The Importance of Emotional Authenticity for our Children

Being a parent can be a difficult job and being a parent at the moment is even tougher. Our media and social conversations are dominated by COVID-19, which exposes children to large amounts of information about ever increasing infection and death rates.  Whilst the adults around them are understandably preoccupied with the implications of the pandemic, children are also experiencing substantial changes and restrictions to their day to day life. So while children are relatively unaffected by the virus directly, its psychological impact cannot be underestimated. 

How can we take action to protect the psychological wellbeing of children during these turbulent times? 

Even very young children are seeing or hearing things that could be scary or worrying. As adults we all have extra things to juggle at the moment, and that can make it even harder to be a parent. Things like not having our family or friends around, money worries or relationship difficulties can mean we feel quite anxious or frustrated ourselves. 

It therefore matters more than ever that we talk to our children about what is happening. Research has shown that how we communicate with children about subjects such as illness can have an impact on parent's and children's psychological and physical wellbeing. 

Children as young as 2 years old are aware that the world around them has changed. Children are affected by our feelings and behaviours without us even realising. That's why conversations about Coronavirus with really little children, in a way that they can understand, could really help both them and you.  

A team from the Department of Psychiatry at the University of Oxford, in partnership with Blackpool Better Start, have created some top tips for parents and carers to help children make more sense of this difficult time: 

  • Children are experiencing changes to their usual routines, and this can be a real challenge for them.  Children show their feelings through their behaviour; this can mean being more clingy than usual, acting out or starting an argument over nothing. Taking time to share a story or do something together, away from the news or phones, can help them to feel safe and secure. 
  • Whilst it might seem like you should protect children from knowing how you are feeling, don't think that you need to hide all of your emotions. It's really helpful to tell your child that you are feeling unsure and concerned about the changes to our lives. This will help your child feel safe talking about their own feelings. Being honest together reassures children that it's ok to feel the way they do, and that they are not on their own. Talking as a family about feelings will help support them to learn about their emotions and what helps when they are sad, worried or angry; these are such important skills that will last a lifetime.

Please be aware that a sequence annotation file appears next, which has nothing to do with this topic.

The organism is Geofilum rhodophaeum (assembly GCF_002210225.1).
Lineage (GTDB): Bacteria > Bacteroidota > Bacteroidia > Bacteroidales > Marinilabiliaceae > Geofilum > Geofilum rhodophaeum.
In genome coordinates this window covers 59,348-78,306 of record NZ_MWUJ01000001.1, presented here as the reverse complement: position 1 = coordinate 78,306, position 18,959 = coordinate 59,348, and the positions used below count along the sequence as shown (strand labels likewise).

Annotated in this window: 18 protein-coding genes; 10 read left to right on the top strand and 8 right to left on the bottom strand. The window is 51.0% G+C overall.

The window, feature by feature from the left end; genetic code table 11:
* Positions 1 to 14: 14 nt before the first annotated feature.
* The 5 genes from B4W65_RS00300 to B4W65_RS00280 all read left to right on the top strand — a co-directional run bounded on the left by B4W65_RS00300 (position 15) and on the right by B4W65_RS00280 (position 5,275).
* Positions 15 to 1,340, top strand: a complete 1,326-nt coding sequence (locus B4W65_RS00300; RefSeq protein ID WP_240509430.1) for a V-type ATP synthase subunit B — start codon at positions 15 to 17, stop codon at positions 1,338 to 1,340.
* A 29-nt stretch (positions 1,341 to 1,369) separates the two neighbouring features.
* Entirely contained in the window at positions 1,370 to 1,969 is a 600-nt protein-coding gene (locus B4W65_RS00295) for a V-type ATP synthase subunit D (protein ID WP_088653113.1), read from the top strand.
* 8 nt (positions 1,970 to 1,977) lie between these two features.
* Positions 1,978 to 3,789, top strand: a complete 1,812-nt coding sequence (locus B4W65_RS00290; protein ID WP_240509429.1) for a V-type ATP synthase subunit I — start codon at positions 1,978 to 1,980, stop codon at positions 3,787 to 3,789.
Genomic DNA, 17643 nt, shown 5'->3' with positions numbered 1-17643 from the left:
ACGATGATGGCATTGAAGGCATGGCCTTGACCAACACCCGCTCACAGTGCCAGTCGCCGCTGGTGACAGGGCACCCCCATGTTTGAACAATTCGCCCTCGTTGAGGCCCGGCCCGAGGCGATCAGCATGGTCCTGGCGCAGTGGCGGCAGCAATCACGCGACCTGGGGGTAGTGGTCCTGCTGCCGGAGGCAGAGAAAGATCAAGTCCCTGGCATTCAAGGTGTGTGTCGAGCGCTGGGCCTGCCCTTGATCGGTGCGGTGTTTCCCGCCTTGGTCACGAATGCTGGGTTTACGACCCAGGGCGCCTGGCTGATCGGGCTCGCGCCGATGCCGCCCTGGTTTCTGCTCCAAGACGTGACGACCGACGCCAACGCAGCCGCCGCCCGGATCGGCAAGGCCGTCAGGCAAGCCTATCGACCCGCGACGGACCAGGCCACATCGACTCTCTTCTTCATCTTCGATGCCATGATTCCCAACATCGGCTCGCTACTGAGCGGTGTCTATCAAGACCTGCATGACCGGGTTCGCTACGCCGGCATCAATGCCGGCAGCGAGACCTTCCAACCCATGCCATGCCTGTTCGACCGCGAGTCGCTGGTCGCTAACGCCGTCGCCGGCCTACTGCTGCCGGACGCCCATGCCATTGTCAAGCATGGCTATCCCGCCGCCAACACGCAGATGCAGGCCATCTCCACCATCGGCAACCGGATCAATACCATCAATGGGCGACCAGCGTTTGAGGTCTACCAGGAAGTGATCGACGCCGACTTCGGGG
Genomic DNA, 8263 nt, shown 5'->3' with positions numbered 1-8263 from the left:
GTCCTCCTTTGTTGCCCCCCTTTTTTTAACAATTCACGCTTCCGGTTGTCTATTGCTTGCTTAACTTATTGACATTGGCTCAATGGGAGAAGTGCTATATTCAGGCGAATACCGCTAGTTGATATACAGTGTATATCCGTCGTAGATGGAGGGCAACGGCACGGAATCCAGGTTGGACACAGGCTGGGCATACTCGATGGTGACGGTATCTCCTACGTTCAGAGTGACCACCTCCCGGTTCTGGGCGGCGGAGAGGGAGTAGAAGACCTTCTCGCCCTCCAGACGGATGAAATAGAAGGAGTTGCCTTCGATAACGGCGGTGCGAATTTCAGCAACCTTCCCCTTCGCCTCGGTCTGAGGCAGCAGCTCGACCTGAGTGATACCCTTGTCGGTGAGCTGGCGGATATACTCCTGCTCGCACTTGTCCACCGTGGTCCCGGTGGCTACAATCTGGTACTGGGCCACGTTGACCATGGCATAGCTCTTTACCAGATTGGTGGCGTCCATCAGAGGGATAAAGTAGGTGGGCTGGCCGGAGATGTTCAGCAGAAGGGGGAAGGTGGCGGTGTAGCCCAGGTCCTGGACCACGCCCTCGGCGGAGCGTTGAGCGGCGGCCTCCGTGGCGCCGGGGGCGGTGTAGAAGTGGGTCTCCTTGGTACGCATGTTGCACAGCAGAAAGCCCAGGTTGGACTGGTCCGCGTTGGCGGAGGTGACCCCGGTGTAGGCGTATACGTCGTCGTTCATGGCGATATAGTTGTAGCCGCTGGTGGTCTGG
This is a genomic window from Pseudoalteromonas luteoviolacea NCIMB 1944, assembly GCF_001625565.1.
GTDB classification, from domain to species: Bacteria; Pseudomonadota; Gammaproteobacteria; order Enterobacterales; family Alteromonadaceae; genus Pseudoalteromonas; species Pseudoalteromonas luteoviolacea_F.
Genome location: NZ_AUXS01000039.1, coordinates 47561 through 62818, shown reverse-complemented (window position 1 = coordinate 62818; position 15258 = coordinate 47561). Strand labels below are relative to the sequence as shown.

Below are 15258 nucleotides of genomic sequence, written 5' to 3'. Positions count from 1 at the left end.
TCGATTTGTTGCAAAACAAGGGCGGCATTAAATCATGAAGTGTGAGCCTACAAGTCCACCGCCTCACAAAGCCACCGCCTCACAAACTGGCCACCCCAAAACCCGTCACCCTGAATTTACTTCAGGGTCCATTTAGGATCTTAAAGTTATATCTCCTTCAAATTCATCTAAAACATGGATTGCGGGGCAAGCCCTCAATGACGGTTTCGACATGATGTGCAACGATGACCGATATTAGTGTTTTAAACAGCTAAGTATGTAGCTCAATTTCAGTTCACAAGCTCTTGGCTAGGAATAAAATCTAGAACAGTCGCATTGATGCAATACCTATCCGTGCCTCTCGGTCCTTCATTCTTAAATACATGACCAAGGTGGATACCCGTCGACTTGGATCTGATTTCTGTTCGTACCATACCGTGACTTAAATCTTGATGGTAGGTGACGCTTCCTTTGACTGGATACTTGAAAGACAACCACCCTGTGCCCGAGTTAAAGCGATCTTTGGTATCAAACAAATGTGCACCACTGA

• Ask your child what they know about Coronavirus - it could help you to understand if they feel scared or anxious or if they are confused about anything. This also gives you an opportunity to check they haven't misunderstood anything. This is particularly important between the age of 4 and 7 years, when children are influenced by "magical thinking". This is when children believe their thoughts, behaviours or wishes cause external events, for example, wrongly thinking that their bad behaviour has caused someone to become sick. It's important to tell children the facts about the virus and reassure them that is was not their fault if someone has got sick. 
  • It's good to check with your child if they have any questions about Coronavirus. Don't worry if you don't know the answer; it's ok to say "Great question, I don't know. There's so much that we don't understand about this virus because it's so new." 
  • There are also activities you could do to share how you and your child are feeling together. You could: 
  • a.    make a feelings jar  

    b.    make up a game in which you mime an emotion and see if other people can guess correctly 

    c.    think about different animals as a way to describe changes in mood (e.g. when I am cross I feel like a raging bull, or a stomping elephant, but when I am scared I feel like a tiny shy mouse that wants to hide) 

    d.    draw around a member of the family on a piece of old wallpaper/newspaper and mark on the ways our bodies change with each feeling (e.g. heart races, hands get sweaty, tummy feels like butterflies) 

    e.    with older children, brainstorm as many different words as possible to describe emotions and display them as a graffiti wall picture

  • It's important to reassure your child about how you will look after each other. This could be through really simple things like having a cuddle and saying "We will work through this together as a family, whatever happens." 

Although the future looks very uncertain and many things are beyond our control, it is important to remember that we can take very practical steps to support our children cope and protect their psychological health, whatever the future may hold.